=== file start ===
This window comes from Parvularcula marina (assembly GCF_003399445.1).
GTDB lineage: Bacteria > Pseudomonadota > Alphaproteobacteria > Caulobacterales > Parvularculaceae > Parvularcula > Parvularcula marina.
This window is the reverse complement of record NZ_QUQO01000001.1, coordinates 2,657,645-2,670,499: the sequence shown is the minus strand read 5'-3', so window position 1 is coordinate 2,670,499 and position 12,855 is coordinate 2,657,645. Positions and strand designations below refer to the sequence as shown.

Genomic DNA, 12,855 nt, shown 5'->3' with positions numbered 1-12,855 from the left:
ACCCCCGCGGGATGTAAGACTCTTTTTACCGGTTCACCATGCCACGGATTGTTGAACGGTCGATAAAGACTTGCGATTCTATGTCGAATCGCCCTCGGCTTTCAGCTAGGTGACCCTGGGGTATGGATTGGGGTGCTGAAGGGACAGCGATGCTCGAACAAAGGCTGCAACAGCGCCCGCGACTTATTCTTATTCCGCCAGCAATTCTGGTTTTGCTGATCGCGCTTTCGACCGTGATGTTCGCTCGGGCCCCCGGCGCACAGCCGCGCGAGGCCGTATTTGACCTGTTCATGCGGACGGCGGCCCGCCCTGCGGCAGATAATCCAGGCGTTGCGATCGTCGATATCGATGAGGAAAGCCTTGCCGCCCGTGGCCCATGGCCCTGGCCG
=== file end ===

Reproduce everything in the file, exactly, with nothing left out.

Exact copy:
This window comes from Parvularcula marina (assembly GCF_003399445.1).
GTDB lineage: Bacteria > Pseudomonadota > Alphaproteobacteria > Caulobacterales > Parvularculaceae > Parvularcula > Parvularcula marina.
This window is the reverse complement of record NZ_QUQO01000001.1, coordinates 2,657,645-2,670,499: the sequence shown is the minus strand read 5'-3', so window position 1 is coordinate 2,670,499 and position 12,855 is coordinate 2,657,645. Positions and strand designations below refer to the sequence as shown.

Genomic DNA, 12,855 nt, shown 5'->3' with positions numbered 1-12,855 from the left:
ACCCCCGCGGGATGTAAGACTCTTTTTACCGGTTCACCATGCCACGGATTGTTGAACGGTCGATAAAGACTTGCGATTCTATGTCGAATCGCCCTCGGCTTTCAGCTAGGTGACCCTGGGGTATGGATTGGGGTGCTGAAGGGACAGCGATGCTCGAACAAAGGCTGCAACAGCGCCCGCGACTTATTCTTATTCCGCCAGCAATTCTGGTTTTGCTGATCGCGCTTTCGACCGTGATGTTCGCTCGGGCCCCCGGCGCACAGCCGCGCGAGGCCGTATTTGACCTGTTCATGCGGACGGCGGCCCGCCCTGCGGCAGATAATCCAGGCGTTGCGATCGTCGATATCGATGAGGAAAGCCTTGCCGCCCGTGGCCCATGGCCCTGGCCG